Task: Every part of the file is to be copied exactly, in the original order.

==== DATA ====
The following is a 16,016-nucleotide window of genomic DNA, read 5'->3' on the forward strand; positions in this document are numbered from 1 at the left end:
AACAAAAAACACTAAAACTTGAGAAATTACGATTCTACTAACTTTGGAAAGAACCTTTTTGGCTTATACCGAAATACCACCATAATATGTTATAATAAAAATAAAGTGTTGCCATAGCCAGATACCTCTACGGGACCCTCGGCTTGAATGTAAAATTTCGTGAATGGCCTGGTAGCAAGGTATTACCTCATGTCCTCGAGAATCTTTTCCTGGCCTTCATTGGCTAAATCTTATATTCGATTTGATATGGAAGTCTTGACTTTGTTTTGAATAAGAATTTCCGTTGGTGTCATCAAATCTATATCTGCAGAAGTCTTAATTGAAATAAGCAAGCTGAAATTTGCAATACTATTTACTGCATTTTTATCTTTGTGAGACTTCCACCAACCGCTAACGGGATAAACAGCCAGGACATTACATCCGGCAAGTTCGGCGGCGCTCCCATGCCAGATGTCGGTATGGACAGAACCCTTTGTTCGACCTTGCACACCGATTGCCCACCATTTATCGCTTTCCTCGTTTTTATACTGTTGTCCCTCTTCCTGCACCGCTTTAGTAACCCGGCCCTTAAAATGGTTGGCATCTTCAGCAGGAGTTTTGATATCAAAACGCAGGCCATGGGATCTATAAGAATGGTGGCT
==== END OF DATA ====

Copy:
The following is a 16,016-nucleotide window of genomic DNA, read 5'->3' on the forward strand; positions in this document are numbered from 1 at the left end:
AACAAAAAACACTAAAACTTGAGAAATTACGATTCTACTAACTTTGGAAAGAACCTTTTTGGCTTATACCGAAATACCACCATAATATGTTATAATAAAAATAAAGTGTTGCCATAGCCAGATACCTCTACGGGACCCTCGGCTTGAATGTAAAATTTCGTGAATGGCCTGGTAGCAAGGTATTACCTCATGTCCTCGAGAATCTTTTCCTGGCCTTCATTGGCTAAATCTTATATTCGATTTGATATGGAAGTCTTGACTTTGTTTTGAATAAGAATTTCCGTTGGTGTCATCAAATCTATATCTGCAGAAGTCTTAATTGAAATAAGCAAGCTGAAATTTGCAATACTATTTACTGCATTTTTATCTTTGTGAGACTTCCACCAACCGCTAACGGGATAAACAGCCAGGACATTACATCCGGCAAGTTCGGCGGCGCTCCCATGCCAGATGTCGGTATGGACAGAACCCTTTGTTCGACCTTGCACACCGATTGCCCACCATTTATCGCTTTCCTCGTTTTTATACTGTTGTCCCTCTTCCTGCACCGCTTTAGTAACCCGGCCCTTAAAATGGTTGGCATCTTCAGCAGGAGTTTTGATATCAAAACGCAGGCCATGGGATCTATAAGAATGGTGGCT